Figure 10 presents the curves of the total amount of chloride ions removed during the different treatments, namely the two classical ones and the two electrochemical methods, after successive 6 weeks of immersion. Under identical conditions (∼40 days, 50 mL of alkaline aqueous solution, samples with areas ranging between 2.0 and 3.6 cm2) the efficiency of the four methods tested followed the order: ER 22.4 mg/cm2 (439 ppm/cm2) > GR 17.5 mg/cm2 (352 ppm/cm2) > reduction by the alkaline sulphite method, with the equimolar solution (SR2) 0.5 M NaOH + 0.5 M Na2SO3, 15.6 g/cm2 (309 ppm/cm2) > reduction by the alkaline sulphite solution (SR1) 0.1 M NaOH + 0.05 M Na2SO3, 5.1 mg/cm2 (101 ppm/cm2) > simple immersion in KOH 1% 4.8 mg/cm2 (97 ppm/cm2). When the simple immersion (IM) and the alkaline sulphite reduction (SR1) treatments were used, the total amounts of extracted chloride ions are significantly lower.

image

Figure 10. Evolution of the total amount of chloride removed by the different methods

Download figure to PowerPoint

Figure 11 represents the evolution of the rate of the chloride ions extraction (measured as μg per area and per day) for each week, for all the methods. Significant differences are observed on the extraction rates profiles (Vextr per week): while the sulphite reduction method defines a curve which indicates a diffusive model (higher values of rate extraction for the first week), both electrochemical methods ER and GR define a peak shaped curve with maximums at the third week of treatment. The simple immersion method in 1% KOH (IM) presents almost constant and quite low rates all over the 6 weeks.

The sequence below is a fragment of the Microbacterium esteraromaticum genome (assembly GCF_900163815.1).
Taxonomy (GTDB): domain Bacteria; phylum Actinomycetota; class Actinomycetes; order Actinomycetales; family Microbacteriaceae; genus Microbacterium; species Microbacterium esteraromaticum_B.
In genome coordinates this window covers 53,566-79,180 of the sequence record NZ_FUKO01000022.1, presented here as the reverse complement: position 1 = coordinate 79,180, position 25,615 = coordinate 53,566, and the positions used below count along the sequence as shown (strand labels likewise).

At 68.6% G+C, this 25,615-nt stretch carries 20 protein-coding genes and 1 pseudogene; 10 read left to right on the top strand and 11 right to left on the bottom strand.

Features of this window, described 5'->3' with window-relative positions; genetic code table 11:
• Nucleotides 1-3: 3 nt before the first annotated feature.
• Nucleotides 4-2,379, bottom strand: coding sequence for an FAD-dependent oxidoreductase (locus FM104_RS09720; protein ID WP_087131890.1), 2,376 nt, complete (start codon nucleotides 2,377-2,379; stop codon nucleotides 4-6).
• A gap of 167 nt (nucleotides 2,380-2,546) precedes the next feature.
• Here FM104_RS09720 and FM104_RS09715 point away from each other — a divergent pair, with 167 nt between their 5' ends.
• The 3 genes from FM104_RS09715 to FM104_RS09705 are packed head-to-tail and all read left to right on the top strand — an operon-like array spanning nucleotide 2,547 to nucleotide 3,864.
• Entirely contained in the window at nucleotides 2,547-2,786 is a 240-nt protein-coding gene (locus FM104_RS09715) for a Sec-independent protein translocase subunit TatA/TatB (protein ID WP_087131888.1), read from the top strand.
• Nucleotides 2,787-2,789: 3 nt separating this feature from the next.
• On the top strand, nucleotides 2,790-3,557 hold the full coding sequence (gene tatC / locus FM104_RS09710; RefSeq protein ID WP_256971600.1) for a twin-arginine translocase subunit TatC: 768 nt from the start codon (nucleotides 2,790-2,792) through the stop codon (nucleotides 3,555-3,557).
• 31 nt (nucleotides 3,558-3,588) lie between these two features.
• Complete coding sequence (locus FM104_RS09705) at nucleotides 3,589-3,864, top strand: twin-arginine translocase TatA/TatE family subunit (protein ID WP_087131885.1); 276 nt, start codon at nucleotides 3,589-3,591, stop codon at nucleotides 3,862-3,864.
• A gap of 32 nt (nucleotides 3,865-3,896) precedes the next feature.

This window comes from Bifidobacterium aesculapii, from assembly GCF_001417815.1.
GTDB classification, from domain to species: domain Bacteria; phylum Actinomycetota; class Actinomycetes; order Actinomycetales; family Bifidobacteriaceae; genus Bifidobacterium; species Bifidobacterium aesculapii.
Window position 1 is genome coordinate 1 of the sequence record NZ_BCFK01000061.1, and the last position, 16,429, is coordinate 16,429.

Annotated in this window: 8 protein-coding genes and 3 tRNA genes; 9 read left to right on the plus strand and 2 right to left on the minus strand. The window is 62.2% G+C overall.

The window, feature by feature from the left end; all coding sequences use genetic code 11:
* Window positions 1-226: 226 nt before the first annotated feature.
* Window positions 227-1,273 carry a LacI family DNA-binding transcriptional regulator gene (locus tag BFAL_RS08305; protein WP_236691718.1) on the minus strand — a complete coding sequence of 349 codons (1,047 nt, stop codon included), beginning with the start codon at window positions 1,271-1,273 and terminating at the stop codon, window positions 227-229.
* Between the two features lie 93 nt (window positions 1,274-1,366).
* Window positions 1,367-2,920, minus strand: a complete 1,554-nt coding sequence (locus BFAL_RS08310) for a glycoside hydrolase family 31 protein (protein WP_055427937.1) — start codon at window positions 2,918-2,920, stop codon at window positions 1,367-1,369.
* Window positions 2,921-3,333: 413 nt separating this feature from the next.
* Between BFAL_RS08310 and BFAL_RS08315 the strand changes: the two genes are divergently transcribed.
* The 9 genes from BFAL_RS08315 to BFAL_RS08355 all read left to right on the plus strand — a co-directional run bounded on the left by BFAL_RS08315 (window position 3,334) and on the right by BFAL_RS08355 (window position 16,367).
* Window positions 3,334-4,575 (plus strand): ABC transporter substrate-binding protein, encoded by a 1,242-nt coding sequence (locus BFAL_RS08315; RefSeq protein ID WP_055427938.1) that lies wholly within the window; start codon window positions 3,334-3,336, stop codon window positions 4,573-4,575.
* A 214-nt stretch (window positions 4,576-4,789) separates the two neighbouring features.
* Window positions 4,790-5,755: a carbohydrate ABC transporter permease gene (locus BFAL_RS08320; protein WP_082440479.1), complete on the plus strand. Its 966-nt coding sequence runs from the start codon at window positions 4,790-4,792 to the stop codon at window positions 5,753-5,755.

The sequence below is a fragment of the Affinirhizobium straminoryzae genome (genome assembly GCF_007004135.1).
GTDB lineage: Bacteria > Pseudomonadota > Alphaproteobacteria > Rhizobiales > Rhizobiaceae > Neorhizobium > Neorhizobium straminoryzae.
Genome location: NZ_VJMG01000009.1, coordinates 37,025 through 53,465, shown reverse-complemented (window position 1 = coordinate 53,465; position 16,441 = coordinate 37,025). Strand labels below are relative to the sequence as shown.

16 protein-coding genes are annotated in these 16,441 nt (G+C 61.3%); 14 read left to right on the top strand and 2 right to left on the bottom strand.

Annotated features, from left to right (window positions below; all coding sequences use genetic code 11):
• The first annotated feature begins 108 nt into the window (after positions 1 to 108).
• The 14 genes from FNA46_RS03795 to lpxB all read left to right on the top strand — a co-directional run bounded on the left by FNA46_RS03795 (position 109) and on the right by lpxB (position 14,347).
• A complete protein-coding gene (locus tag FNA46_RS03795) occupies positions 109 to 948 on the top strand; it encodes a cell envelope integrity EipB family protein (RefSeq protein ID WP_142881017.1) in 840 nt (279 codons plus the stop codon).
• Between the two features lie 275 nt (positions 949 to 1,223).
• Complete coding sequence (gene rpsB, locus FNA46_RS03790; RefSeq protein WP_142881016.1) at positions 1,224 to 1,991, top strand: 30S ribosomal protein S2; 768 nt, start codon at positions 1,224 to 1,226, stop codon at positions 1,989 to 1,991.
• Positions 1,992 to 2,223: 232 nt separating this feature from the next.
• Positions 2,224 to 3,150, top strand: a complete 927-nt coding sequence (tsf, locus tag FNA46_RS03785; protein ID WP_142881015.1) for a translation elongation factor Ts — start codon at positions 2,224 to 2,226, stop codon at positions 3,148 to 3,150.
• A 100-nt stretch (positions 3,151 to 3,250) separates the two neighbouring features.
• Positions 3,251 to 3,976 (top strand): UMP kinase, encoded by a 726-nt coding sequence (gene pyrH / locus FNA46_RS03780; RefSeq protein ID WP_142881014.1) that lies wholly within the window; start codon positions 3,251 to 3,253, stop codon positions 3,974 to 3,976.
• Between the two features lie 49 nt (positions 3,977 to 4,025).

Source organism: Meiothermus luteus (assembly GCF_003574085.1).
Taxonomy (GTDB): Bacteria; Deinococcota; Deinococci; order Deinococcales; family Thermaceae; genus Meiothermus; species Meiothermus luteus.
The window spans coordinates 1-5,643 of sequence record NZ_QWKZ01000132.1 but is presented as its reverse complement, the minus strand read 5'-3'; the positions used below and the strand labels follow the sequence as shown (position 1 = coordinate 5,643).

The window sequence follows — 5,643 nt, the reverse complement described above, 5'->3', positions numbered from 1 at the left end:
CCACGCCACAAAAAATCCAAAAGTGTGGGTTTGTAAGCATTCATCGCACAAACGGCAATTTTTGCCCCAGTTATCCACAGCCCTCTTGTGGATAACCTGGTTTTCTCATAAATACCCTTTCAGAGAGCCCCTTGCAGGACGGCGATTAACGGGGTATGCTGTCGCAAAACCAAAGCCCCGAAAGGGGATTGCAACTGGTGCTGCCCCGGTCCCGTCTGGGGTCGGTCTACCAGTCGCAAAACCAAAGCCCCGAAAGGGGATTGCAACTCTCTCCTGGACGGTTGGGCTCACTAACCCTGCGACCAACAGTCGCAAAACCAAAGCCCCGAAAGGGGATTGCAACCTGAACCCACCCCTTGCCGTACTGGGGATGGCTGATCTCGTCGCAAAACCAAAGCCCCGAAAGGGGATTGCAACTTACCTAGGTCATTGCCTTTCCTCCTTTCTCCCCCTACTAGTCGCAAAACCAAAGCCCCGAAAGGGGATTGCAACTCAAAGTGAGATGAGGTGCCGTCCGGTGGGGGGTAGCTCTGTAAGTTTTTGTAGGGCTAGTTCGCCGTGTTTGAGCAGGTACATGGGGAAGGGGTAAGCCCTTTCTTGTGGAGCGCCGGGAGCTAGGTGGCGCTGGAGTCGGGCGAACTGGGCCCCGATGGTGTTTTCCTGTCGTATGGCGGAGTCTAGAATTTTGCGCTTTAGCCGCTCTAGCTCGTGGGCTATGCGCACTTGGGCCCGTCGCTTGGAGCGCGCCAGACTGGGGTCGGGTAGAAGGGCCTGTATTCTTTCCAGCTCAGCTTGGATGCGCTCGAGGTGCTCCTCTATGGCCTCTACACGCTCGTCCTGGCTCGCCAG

image

Figure 11. Extraction rates (Vextr) of chloride ions removal for all the methods during the six successive periods. SR1: sulphide reduction (0.1 M NaOH + 0.05 M Na2SO3); SR2: sulphide reduction (0.5 M + 0.5 M Na2SO3); IM: immersion in KOH; ER: electrolytic reduction; GR: galvanic reduction

Download figure to PowerPoint

4 Conclusions

  1. Top of page
  2. Abstract
  3. 1 Introduction
  4. 2 Experimental
  5. 3 Results and discussion
  6. 4 Conclusions
  7. Acknowledgments
  8. References

In this work, different methods were used to remove chloride ions from iron samples obtained from a cannon-ball, which was identified as being cast iron, as expected.

Under identical conditions (∼40 days, samples with areas ranging between 2.0 and 3.6 cm2) the efficiency of the tested methods followed the order: ER > GR > reduction by the alkaline sulphite method (SR2) > reduction by the alkaline sulphite method (SR1) ≈ simple immersion in KOH 1% (IM).

The higher efficiency of the reduction methods (ER, GR and SR2) for the removal of chloride ions from marine iron archaeological objects, during a 40 days period, when compared to the simple washing in alkaline solution (IM) and the less concentrated sulphite (SR1) has been well demonstrated in this study.

Both the simple immersion (IM) and the SR1 methods present very low efficiencies and very low rates of chloride ions extraction. It is also noteworthy that the extraction rate profiles (Vextr vs. time) for the sulphide reduction methods (both SR1 and SR2) define a curve which indicates processes most probably controlled by diffusion, while the electrochemical methods ER and GR both define a peak shaped curve with maximums extraction rates after the third week.

Acknowledgments

  1. Top of page
  2. Abstract
  3. 1 Introduction
  4. 2 Experimental
  5. 3 Results and discussion